“Where to Invade Next” Movie Review


     Regardless of what you think of Michael Moore, there is plenty everyone ought to be listening to in his new film “Where to Invade Next”, an ingeniously titled exploration of the world outside of the United States in which the filmmaker seeks out ideas we can use here at home to make for a better America.  If you’re all for that, than read on.  If you can’t get over the fact these ideas are being presented by conservative America’s public enemy number one, than go on living with your head in a cloud of belief that America does everything right and others should just follow.  Fact is, our country is a mess and those in charge of our future wouldn’t be doing their due diligence if they failed to at least investigate the manner of which other countries similar to our own do business when it comes to the issues which ultimately determine our quality of life as a society.  Moore has a little fun at the beginning, teasing viewers into believing once again he’s on an anti Bush anti war kick similar to his 2004 political opus “Fahrenheit 9/11”.  For the most part, there is none of that to be found here, as Moore uncovers a number of startling facts while touring the globe that are bound to raise an eyebrow regardless of what side of the aisle you sit on.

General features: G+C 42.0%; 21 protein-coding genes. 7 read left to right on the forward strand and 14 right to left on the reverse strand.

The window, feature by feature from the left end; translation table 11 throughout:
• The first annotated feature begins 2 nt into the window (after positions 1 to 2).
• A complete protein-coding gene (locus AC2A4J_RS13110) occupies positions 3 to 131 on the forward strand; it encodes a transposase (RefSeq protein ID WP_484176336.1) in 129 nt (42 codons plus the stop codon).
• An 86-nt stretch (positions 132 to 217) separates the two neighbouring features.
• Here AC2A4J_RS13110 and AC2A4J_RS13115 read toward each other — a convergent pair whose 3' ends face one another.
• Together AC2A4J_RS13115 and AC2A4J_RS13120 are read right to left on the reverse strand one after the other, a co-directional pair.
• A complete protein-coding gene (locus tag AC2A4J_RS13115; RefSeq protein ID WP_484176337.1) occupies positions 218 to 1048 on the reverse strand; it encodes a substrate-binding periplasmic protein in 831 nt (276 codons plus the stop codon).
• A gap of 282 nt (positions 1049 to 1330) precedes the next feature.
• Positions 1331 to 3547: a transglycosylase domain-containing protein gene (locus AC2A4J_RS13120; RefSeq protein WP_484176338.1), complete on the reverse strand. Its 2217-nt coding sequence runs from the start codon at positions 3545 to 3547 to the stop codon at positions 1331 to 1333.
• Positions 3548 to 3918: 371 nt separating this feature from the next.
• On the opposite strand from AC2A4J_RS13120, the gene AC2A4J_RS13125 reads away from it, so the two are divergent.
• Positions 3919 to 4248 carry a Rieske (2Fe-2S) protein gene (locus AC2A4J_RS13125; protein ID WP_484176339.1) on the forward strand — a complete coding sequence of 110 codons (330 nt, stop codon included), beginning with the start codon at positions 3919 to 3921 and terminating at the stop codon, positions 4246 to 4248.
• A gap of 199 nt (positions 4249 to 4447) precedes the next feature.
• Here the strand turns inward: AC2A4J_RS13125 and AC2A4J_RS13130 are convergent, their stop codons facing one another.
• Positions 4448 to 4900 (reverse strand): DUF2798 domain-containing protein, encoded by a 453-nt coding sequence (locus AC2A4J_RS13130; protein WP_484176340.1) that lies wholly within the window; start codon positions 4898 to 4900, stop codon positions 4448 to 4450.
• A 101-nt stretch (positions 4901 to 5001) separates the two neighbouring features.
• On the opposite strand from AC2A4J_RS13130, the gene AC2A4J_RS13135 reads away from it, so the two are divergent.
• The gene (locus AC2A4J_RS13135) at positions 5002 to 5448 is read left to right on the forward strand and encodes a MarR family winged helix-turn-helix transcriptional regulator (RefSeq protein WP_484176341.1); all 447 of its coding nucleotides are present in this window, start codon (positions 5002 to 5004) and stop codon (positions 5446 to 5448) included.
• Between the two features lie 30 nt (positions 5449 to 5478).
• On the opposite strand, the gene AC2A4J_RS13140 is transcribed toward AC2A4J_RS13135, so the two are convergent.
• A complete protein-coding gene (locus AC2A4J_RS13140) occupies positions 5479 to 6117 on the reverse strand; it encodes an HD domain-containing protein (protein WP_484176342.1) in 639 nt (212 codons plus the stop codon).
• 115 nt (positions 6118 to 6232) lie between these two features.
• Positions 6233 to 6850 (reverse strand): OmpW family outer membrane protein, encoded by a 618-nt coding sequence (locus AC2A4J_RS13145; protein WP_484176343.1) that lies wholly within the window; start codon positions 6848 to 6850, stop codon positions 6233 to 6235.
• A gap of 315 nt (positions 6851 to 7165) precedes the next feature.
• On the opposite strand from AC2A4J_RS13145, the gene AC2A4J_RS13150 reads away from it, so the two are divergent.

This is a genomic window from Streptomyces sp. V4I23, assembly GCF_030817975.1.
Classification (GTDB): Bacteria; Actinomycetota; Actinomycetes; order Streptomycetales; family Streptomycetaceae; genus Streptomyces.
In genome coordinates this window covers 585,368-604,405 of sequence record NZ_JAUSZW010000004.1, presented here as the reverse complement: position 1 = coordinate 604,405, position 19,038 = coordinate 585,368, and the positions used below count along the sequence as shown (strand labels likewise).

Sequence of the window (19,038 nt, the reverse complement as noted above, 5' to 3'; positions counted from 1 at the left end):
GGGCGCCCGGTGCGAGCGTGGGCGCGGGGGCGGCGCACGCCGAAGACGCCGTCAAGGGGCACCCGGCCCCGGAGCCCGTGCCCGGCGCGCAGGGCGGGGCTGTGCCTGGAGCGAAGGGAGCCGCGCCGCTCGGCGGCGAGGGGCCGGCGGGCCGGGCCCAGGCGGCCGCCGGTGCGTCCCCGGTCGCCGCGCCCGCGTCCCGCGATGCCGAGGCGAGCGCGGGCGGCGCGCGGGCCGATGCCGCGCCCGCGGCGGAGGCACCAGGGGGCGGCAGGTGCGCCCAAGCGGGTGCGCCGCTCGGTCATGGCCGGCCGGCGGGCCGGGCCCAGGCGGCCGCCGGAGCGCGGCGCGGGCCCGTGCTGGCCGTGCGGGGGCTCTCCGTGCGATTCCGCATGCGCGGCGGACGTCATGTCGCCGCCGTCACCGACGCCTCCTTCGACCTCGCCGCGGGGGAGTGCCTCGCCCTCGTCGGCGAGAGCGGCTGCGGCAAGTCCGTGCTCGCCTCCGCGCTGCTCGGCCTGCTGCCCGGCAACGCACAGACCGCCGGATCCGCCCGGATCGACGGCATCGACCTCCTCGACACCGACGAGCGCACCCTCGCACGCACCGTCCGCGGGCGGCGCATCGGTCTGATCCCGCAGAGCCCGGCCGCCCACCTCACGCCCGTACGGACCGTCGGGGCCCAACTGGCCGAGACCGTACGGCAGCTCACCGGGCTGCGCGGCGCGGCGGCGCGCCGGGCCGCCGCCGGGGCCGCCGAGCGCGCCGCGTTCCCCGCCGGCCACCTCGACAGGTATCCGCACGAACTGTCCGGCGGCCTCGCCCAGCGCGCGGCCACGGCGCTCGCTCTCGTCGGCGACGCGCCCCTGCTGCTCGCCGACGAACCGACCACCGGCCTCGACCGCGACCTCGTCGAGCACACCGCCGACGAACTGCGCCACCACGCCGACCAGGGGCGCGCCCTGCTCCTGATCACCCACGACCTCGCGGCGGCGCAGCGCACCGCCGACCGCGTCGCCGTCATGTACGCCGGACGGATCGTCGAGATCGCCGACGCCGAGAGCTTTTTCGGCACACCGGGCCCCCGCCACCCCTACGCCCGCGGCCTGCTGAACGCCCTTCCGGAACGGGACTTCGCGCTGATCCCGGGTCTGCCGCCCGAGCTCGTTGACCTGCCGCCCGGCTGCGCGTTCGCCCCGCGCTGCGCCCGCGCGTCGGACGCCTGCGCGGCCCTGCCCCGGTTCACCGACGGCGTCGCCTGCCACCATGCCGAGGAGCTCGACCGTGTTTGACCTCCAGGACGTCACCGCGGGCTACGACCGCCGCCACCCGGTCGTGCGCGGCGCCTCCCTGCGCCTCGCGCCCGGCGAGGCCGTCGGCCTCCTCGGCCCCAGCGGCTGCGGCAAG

The opening credits subtly explain Moore’s ultimate goal just by his selection of music.  The “Inception” trailer song “Mind Heist” plays in the background as a montage of some of America’s most recent and ugly incidents play out visually on screen.  Perhaps this was a hint at Moore’s intention to perform an “Inception” of his own in which the film would serve as a series of ideas ultimately implanted into the minds of the politicians who have the power to actually see them through.  Moore stages a faux meeting with the Joint Chiefs of Staff who ask him for ideas after admitting their recent war efforts haven't gone as planned , but he flips the script by volunteering to be deployed, draped in the American flag, to various countries of which he proclaims he will go to those “populated by Caucasians whose names I can mostly pronounce, take the things we need from them, and bring them back home to the United States of America.”  And this is literally what he does, often with comedic and hilarious results.

     Moore’s exploration through various ideals successfully utilized in countries such as France, Norway, Iceland, and even Tunesia all share similar themes with some of his previous work, especially the argument for universal healthcare made in his 2007 film “Sicko”.  But he also uncovers so many other surprising nuggets which when presented to an American audience will likely at the very least give people something serious to think about.  An example of this is his first invasion, when he sets foot in Italy and immediately notices how it always seems as though Italian people have just finished having sex.  Essentially, he is referring to the observation that everyone there appears to have a glowing look of happiness, as if they are living fulfilling and richly enhanced lives as a result of some unknown force.  Certainly their overtly positive emotions couldn’t be the doing of policies set forth by the Italian government could they?  For Moore, this obviously warranted investigation.